Occasionally, when clients come into the veterinarian’s office, they often just want a quick vaccine. They might need to board a dog, so they require a Bordatella-kennel cough (not portabella!) vaccine. Or perhaps the Animal Control Officer has nabbed their pooch on the lam and now demands proof of a valid Rabies vaccination. Even non-felonious pet owners occasionally want the quick needle and the hasty retreat out the door. Many owners don’t want to be bothered with a physical exam. So when someone asks me, can you just do the shot and forgo the exam, the quick and easy answer is, sure, I can do the jab. But I’m not doing anyone any favors-you or your animal.
Here are the reasons why spending time with your vet and getting a thorough physical for your pet is such a good idea. In the first place, veterinarians know the right questions to ask to elicit important information. Issues about eating habits, dietary changes and the all important question regarding water consumption tip us off to potential problems. Many disease conditions like Diabetes or kidney failure cause an animal to drink more water. Aging cats often suffer from hyperthyroidism where they may lose weight in the face of a ravenous appetite. Kitties also drink more and therefore urinate more. Hence, for a cat, a history of changes in litter box habits prompts us to look for those three major diseases. Changes in elimination patterns or sleeping schedules might be red flags, signaling illness, or at the very least, issues which merit further investigation. A dog which formerly slept through the night, but now asks to go out at midnight may be drinking more water, or may be unable to control her bladder. So a good vet spends some time on history-taking. Ascertaining what behaviors are normal for the pet, and listening for any differences in those traits lead us to investigate particular body systems.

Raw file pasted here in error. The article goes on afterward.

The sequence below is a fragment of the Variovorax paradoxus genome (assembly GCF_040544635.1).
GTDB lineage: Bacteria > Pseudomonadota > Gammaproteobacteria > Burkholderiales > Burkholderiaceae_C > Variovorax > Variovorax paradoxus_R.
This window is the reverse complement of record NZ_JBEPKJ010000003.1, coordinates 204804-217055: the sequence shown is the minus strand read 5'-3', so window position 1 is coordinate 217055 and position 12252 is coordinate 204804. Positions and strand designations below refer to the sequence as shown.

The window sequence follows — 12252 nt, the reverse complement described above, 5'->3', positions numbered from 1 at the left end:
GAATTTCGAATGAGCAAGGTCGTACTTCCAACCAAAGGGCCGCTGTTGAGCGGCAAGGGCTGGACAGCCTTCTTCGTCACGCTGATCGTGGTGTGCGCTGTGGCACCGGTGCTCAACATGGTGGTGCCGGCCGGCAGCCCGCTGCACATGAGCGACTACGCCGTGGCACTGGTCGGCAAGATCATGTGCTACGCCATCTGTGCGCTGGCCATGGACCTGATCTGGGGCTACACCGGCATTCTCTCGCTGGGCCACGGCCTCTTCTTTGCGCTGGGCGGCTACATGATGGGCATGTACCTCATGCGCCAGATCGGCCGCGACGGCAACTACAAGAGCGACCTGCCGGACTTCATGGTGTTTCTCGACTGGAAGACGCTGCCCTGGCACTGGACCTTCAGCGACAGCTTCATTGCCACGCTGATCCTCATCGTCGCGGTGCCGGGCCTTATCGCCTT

Secondly, there is so much more that a vet sees on a physical exam than most owners detect at home. Our eyes are not better than most, they just know what to look for. Irregular eye movement or unequal pupil size are subtle abnormalities which may elude all but a skilled observer. Vets have ophthalmoscopes and otoscopes to look deep into eyes and ears. We also listen to the heart and lungs, detecting murmurs, changes in cardiac rate and rhythm or changes in respiratory patterns. A seasoned vet’s fingers know what to feel when running over a patient’s body. Skin tags, cysts under the skin, benign fatty tumors and not-so-benign masses may reveal themselves to a vet’s touch.
It’s obvious where I’m going with this. By doing a thorough physical exam at the time of vaccination, doctors can discover disease processes which may just be getting started. Then we have a chance to control them before they progress too far. So give your pet the gift of a good physical.